IMPORTANT: You may not use any other sources for your essays other than the ones you can access through the “Finding Sources for Your Paper” folder under “Essential Course Resources. Yes, this requirement means you may not use Google to find any source; you must use a library database that I have linked to on our library course guide.
RUBRIC: Unit 2 Essay, Claim with Reasons
|Exceptional / A||Very Good / B||Good / C||Fair / Poor|
|Intro and Conclusion ______/20||Introduction is compelling, well-developed, exceptionally composed, and original. Conclusion is well-developed, and well-composed; it goes beyond the obvious, effectively pointing to greater significance.||Introduction is interesting and clear, but not enough so to be considered exceptional. Conclusion is clear and appropriately developed, but not enough so to be considered exceptional.||Introduction serves the purpose but is not necessarily exigent. It might benefit from further development and/or revision. Conclusion serves the purpose, but may benefit from further development and/or revision.||Introduction is confusing, overly general, and/or lacks collegiate level development. Conclusion is underdeveloped, redundant, and/or fails to demonstrate significance of topic.|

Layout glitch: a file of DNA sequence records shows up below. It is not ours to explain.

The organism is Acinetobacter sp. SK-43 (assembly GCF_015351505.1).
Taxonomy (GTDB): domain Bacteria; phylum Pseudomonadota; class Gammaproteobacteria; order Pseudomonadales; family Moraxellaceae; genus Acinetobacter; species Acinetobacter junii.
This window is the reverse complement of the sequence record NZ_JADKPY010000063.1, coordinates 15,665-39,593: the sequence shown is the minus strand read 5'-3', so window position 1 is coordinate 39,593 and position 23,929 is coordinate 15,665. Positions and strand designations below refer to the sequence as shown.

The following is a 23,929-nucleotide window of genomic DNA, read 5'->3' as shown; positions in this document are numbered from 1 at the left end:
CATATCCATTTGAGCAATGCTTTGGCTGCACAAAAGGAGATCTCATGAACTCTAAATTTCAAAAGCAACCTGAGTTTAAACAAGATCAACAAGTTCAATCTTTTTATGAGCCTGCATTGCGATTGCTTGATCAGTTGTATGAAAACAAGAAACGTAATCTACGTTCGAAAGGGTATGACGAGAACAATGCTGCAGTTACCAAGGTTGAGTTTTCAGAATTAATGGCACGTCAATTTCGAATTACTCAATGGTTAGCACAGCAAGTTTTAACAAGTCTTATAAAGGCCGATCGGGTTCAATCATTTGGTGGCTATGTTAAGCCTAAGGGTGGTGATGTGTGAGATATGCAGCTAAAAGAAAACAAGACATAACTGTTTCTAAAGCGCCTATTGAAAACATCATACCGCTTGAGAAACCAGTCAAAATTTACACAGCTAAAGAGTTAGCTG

|Thesis Statement ______/5||Thesis is a compelling, original, exceptionally clear, and well-composed. Its roadmap lists main points that are distinct, significant, and parallel.||Thesis is interesting and clearly written, but not enough so to be considered exceptional. Its roadmap lists main points that are distinct and parallel.||Thesis is present and does the job, but it may be misplaced, too broad, or too narrow to adequately cover the topic or convey a significant purpose.||Thesis is missing, misplaced, underdeveloped, unclear, and/or in some other way inappropriate for the assignment.|